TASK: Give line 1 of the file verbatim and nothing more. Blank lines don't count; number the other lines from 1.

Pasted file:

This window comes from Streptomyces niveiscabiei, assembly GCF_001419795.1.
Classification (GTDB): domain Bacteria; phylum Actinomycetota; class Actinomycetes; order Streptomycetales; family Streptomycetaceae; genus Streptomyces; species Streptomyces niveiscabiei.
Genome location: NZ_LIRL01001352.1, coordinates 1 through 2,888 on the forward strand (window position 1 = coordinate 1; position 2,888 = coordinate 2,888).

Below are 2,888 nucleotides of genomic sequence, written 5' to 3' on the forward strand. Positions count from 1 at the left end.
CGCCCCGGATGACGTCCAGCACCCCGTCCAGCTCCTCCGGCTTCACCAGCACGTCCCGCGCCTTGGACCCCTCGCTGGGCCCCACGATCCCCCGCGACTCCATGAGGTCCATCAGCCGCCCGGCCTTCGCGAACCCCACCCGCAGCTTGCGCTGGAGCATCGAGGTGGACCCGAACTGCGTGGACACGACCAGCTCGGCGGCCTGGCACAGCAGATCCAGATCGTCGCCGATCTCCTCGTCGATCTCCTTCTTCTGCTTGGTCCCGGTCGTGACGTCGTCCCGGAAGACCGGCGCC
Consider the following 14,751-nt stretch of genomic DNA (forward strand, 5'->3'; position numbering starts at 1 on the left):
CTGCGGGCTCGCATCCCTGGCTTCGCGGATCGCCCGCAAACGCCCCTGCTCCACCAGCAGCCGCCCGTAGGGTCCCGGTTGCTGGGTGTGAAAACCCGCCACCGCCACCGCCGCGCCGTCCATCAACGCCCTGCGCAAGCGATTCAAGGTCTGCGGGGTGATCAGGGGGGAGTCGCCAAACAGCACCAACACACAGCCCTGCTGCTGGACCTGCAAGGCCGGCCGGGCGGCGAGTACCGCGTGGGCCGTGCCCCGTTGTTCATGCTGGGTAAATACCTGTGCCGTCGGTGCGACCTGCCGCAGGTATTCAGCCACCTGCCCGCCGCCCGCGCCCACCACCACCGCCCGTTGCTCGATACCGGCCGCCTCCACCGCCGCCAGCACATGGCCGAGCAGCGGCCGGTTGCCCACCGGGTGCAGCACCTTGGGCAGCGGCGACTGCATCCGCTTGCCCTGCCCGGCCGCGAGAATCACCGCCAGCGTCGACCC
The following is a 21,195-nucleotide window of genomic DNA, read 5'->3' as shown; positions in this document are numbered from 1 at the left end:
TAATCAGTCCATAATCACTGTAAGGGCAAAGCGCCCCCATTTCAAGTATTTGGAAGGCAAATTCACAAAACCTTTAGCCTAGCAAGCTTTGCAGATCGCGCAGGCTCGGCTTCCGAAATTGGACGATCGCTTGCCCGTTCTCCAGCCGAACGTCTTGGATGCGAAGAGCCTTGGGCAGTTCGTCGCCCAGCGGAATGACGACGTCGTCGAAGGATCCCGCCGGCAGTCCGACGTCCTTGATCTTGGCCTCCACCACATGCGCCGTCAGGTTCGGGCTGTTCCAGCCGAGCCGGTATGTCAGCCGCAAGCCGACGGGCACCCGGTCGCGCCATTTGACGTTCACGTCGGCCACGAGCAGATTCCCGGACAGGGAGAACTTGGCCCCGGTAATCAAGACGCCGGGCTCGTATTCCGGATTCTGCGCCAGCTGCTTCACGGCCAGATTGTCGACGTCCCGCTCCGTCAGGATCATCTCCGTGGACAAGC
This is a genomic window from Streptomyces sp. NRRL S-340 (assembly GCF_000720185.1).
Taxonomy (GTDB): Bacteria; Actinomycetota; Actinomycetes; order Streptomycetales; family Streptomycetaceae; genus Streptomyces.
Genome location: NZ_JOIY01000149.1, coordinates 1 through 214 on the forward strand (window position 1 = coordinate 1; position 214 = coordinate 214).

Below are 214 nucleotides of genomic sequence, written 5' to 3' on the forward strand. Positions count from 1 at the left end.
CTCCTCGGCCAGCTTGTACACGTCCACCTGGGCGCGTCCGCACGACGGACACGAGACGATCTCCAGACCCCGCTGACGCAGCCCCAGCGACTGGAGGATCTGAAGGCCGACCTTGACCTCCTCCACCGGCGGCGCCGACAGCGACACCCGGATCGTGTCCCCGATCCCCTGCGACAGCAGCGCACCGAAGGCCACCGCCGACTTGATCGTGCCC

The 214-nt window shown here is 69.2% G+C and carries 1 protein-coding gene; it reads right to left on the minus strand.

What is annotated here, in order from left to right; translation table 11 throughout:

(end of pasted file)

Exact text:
This window comes from Streptomyces niveiscabiei, assembly GCF_001419795.1.